The crisis in America’s urban communities of color takes many shapes, but underlying these various manifestations are problems of economic segregation and persistent poverty. The emerging consensus among community leaders and advocates is that addressing lack of income and wealth must be at the top of the urban agenda.

Our organization, East Bay Alliance for a Sustainable Economy (EBASE), is a labor-based economic justice organization, dedicated to raising standards and building power for working families. Along with our sister organizations in the national Partnership for Working Families network, we are confronting poverty and economic inequality through a two-part strategy: expanding access to family-supporting employment and improving job quality. For urban community activists skeptical about labor’s record on race, we hope that EBASE’s work and that of our allied organizations will illustrate how new partnerships and new policy models are directly benefiting communities of color, while building a revitalized labor movement.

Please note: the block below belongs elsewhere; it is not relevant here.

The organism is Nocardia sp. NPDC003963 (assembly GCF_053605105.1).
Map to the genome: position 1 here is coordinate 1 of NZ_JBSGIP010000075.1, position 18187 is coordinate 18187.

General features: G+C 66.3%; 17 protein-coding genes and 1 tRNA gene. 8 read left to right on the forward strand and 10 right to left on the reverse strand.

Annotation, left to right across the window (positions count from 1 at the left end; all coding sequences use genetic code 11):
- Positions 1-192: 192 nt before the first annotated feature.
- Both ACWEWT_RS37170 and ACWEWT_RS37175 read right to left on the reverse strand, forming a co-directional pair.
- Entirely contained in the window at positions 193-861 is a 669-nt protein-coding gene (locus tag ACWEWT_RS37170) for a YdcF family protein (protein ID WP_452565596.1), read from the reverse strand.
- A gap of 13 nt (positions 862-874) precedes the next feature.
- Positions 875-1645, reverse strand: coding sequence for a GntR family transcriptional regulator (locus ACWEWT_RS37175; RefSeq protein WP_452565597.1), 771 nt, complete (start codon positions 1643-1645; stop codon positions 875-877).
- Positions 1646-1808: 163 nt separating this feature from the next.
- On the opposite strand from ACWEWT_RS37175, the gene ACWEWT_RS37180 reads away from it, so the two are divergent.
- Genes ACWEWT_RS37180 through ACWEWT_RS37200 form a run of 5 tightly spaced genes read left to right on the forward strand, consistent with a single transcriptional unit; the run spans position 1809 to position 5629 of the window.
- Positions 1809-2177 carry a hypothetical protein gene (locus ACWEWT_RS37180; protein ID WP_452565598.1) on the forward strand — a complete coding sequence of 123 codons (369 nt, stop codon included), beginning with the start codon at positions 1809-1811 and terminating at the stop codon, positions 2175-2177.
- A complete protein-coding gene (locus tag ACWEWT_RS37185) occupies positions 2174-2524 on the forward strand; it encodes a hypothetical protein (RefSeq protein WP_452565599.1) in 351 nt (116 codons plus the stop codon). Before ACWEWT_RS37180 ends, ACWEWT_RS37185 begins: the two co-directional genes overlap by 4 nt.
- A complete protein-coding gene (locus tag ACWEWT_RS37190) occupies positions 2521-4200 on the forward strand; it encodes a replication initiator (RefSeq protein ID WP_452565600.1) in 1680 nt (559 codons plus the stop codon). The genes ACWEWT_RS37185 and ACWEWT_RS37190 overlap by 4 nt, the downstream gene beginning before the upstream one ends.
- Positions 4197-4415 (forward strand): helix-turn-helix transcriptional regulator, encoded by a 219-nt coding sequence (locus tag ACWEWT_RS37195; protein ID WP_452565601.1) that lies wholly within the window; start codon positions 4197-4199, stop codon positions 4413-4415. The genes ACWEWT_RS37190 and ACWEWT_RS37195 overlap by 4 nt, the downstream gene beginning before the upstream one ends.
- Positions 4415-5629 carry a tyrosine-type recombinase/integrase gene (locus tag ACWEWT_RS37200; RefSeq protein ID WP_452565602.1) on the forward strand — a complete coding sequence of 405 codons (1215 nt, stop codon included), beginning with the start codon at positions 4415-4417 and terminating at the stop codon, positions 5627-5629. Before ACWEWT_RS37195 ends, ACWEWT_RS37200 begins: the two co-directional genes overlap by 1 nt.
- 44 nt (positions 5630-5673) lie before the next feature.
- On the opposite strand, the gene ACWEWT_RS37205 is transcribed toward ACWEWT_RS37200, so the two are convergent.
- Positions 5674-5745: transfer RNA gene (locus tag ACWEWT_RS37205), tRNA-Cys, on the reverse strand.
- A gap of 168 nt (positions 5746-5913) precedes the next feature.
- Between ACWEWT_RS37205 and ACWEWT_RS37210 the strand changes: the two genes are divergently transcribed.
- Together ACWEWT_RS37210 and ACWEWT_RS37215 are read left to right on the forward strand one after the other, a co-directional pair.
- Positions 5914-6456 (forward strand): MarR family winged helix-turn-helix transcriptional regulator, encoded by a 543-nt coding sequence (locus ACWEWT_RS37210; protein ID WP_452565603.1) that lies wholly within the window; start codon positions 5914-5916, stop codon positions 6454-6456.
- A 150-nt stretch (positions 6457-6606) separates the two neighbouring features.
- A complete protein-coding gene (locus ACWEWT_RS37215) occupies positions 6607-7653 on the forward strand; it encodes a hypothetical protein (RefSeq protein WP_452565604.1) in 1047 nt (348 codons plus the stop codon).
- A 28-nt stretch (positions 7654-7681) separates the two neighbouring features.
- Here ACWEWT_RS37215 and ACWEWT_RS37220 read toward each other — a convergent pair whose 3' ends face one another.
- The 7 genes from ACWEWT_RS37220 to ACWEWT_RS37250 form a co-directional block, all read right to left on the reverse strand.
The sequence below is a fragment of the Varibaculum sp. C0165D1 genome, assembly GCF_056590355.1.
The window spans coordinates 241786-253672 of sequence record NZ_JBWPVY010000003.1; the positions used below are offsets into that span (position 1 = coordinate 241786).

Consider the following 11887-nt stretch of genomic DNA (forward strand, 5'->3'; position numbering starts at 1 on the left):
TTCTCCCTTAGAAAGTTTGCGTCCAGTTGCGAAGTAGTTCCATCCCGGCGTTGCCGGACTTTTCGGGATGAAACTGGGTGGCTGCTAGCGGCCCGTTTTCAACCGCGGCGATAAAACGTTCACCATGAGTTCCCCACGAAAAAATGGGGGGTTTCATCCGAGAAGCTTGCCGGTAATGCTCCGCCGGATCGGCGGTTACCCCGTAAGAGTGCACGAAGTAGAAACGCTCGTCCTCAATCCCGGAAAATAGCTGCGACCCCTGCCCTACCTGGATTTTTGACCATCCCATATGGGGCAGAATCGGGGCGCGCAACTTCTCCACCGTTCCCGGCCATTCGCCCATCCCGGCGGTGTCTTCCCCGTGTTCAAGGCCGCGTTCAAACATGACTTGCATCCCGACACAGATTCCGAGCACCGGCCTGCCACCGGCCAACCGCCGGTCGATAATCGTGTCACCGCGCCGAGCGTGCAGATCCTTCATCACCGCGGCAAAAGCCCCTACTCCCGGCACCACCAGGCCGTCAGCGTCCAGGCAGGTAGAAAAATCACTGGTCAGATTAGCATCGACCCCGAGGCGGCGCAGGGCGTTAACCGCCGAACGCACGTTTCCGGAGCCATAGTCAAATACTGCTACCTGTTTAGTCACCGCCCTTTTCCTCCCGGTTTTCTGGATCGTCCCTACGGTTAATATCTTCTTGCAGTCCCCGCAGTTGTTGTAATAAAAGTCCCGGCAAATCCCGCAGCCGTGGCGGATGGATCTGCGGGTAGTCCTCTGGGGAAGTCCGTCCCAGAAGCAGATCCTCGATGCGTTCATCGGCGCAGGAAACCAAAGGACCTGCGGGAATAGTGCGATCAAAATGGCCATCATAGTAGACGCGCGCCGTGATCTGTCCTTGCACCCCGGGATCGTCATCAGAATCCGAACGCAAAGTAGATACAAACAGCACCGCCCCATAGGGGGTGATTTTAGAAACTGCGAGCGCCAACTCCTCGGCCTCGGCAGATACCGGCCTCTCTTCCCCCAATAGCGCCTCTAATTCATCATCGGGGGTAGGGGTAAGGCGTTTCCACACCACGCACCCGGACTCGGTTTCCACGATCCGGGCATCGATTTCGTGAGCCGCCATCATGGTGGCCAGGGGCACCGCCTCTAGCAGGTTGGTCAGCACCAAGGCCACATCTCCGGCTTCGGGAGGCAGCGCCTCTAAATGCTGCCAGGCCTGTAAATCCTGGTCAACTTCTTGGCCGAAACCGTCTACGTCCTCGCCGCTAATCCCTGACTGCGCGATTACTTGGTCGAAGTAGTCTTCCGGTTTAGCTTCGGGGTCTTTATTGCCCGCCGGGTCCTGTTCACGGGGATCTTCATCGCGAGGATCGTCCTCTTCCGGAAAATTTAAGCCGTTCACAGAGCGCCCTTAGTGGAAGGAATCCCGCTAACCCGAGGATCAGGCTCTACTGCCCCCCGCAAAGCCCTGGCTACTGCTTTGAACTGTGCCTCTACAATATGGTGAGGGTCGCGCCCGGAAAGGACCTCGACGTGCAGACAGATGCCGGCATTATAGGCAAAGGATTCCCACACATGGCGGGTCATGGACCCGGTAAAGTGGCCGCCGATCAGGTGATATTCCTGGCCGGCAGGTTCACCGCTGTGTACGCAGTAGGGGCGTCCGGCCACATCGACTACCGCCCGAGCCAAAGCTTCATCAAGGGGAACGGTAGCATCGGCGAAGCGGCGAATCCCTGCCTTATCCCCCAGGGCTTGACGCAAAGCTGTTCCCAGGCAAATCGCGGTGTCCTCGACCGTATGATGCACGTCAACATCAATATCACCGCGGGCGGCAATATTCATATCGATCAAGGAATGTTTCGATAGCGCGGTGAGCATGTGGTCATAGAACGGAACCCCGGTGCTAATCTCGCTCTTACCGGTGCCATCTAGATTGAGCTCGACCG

Expanding Job Access: Running Ahead of the Boom in Richmond

The inner urban community of Richmond, California, whose residents are overwhelmingly people of color, has long struggled with persistent poverty. EBASE’s research found that while there is no shortage of high-wage jobs in Richmond, they are disproportionately held by non-Richmond residents. Richmond residents face unemployment or employment in low-wage jobs that cannot possibly sustain a family.